The project team selected three locations in Mongolia with high number of ASGM communities to implement the planned actions: Zaamar county of Central Province, Mandal County in Selenge Province and Bayan-Ovoo County in Bayankhnogor Province. About 70% of all ASGM miners of Mongolia work in these provinces. Local organizations helped to advance a government priority and improve the economic and environmental sustainability of ASGM in rural communities by giving these communities a voice and assisting them in making the transition to cost effective, mercury-free mining practices. 

Site Assessment 

After receiving all necessary technical training and being provided with pollution monitoring equipment, the ESCM pollution assessment team measured mercury vapors and soil contamination in identified ASGM sites. The results showed that lead (Pb), arsenic (As), and mercury (Hg) exceeded the maximum allowable levels in soil set in the national standards. 

Empowering local governments, miners and health professionals 

The project team conducted multiple meetings with the government officials and experts from public health and environmental protection to help residents protect their health and the environment from pollution. 

Health practitioner’s trainings were organized in all three project sites during 2016. The project team together with medical and environmental health specialists, of Public Health Institute, who lead the Mercury and heavy metal studies have organized this training. In total, the project trained 80 health practitioners in three provinces in improving their knowledge and skills for diagnosis and firsthand treatment of mercury affected patients within the regions. 

Non-mercury gold extraction technique

Training “ninjas” the mercury-free gold ore separation technique used in the Philippines, was one of the project’s main tasks. The idea was to train people who will in turn train more people on their own. Three training sessions were organized in all three project sites. In May 2014, the project team and experts from Denmark and the Philippines have visited all three project sites in Central, Selenge and Bayankhongor Provinces and demonstrated the efficiency of mercury free gold extraction techniques. Over 60 trainers were certified to teach the mercury-free gold separation methods. These certified trainers have trained in total 1,115 ASGM miners in the project area.  The project team met with the trained miners and monitored whether they used the new methods. It was assessed that about 80% of the trained miners used the mercury-free techniques.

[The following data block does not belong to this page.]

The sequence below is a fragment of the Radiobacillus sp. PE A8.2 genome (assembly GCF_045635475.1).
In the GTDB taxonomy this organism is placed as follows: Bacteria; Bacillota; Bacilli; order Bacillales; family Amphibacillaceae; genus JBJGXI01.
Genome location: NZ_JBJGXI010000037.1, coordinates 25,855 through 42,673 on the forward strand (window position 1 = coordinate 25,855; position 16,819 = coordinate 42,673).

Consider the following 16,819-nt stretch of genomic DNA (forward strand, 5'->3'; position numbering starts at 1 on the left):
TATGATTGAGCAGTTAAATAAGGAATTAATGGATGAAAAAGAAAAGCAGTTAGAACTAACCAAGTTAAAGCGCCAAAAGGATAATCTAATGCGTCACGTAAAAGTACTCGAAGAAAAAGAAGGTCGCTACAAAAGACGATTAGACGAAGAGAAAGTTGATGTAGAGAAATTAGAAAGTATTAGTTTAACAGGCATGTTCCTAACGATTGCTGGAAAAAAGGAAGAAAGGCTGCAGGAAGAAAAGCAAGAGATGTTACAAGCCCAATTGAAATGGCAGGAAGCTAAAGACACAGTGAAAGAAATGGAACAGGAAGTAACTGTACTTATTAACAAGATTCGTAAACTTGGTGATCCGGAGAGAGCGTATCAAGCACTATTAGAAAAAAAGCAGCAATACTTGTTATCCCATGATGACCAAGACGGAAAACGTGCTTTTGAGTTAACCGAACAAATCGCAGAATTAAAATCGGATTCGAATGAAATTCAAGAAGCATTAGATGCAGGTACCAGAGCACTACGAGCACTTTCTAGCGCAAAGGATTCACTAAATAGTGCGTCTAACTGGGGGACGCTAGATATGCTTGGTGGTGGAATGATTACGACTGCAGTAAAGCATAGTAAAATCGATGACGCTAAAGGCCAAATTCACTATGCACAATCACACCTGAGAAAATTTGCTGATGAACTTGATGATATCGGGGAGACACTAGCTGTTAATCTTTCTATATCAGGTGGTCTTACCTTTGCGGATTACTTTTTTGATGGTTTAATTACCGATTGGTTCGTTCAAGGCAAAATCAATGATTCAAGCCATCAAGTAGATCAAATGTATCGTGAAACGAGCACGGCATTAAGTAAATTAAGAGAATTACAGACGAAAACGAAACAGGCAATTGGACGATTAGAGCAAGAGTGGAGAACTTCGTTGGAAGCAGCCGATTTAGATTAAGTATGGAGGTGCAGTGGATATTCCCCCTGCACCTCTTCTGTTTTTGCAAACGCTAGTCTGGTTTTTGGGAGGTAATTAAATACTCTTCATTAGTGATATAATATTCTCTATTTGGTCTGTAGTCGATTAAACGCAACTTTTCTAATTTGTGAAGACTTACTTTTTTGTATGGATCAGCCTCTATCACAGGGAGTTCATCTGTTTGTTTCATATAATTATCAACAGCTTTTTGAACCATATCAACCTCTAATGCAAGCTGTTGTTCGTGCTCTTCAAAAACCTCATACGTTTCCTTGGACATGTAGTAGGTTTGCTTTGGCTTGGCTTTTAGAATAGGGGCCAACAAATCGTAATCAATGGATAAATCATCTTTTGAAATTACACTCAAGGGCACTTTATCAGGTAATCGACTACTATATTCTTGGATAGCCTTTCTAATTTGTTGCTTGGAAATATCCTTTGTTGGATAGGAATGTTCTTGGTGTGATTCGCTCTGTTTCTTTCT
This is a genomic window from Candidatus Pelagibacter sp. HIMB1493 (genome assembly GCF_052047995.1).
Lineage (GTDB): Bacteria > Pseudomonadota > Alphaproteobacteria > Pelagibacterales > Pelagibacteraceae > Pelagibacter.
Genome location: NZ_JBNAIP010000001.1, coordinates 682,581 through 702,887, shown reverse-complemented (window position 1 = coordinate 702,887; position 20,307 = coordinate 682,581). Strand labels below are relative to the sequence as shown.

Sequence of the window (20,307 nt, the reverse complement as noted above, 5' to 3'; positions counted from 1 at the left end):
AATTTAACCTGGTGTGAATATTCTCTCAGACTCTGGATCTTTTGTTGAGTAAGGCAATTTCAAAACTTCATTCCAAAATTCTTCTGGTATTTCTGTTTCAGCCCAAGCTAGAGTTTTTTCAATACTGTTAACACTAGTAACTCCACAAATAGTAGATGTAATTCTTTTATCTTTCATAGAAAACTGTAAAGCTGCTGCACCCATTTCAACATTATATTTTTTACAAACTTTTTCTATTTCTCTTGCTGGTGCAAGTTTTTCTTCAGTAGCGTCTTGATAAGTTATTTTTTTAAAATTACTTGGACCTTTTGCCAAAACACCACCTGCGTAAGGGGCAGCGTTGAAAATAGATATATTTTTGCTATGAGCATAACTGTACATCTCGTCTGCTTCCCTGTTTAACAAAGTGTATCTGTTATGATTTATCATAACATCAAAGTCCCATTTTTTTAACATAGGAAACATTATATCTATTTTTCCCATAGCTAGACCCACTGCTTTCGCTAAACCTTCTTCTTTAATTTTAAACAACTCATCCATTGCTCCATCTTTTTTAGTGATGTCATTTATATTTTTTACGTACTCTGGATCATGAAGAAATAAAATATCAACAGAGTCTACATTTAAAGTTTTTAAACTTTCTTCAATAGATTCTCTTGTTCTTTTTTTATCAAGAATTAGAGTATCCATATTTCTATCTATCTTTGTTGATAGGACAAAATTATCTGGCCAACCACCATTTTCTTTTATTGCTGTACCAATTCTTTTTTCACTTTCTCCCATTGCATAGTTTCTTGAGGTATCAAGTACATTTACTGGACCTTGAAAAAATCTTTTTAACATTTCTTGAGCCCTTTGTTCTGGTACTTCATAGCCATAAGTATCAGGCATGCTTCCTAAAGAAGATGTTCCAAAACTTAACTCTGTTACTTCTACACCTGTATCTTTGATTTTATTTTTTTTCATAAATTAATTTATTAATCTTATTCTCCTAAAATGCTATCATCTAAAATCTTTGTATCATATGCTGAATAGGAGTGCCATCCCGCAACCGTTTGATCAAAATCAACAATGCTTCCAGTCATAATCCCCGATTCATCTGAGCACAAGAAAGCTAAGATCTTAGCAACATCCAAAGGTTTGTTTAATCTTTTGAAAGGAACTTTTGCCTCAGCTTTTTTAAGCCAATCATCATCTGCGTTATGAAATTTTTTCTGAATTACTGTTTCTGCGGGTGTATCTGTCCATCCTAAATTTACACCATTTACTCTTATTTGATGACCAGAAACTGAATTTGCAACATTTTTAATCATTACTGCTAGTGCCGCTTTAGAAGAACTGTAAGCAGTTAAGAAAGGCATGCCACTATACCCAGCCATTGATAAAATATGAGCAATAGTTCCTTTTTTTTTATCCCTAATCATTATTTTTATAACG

ASGM, ESCM, EHPMI, Environment and Security Center of Mongolia

Non-Mercury Mining Policy Advocacy

The ESCM team actively participated in meetings and conferences at the national and international levels during the project implementation period and shared ideas how opinions to support the improvement of laws regulating small-scale gold mining.   

Role of Women

It was observed that women more than men used the introduced panning techniques, because it allowed them to extract gold even from the wastes of ores that were already processed by other miners with less effective methods. Thus, the women were able to avoid digging out and crushing the ore.

Ms. Altantuya is one of the miners trained by the project. Upon successful completion of this training Ms. Altantuya, a resident of Khailaast village of Zaamar, was granted two types of pans for gold recovery. The skills and tools obtained through the project proved very helpful. She was able increase her earnings and no longer use poisonous mercury. Thanks to her improved income, she could afford to improve her gher (traditional dwelling of nomadic people in Mongolia) and buy a new wardrobe and floor covers.

ASGM, ESCM, EHPMI, Environment and Security Center of Mongolia

Link to project description at PE website: Mongolia teaching van trailblazes a path to mercury-free mining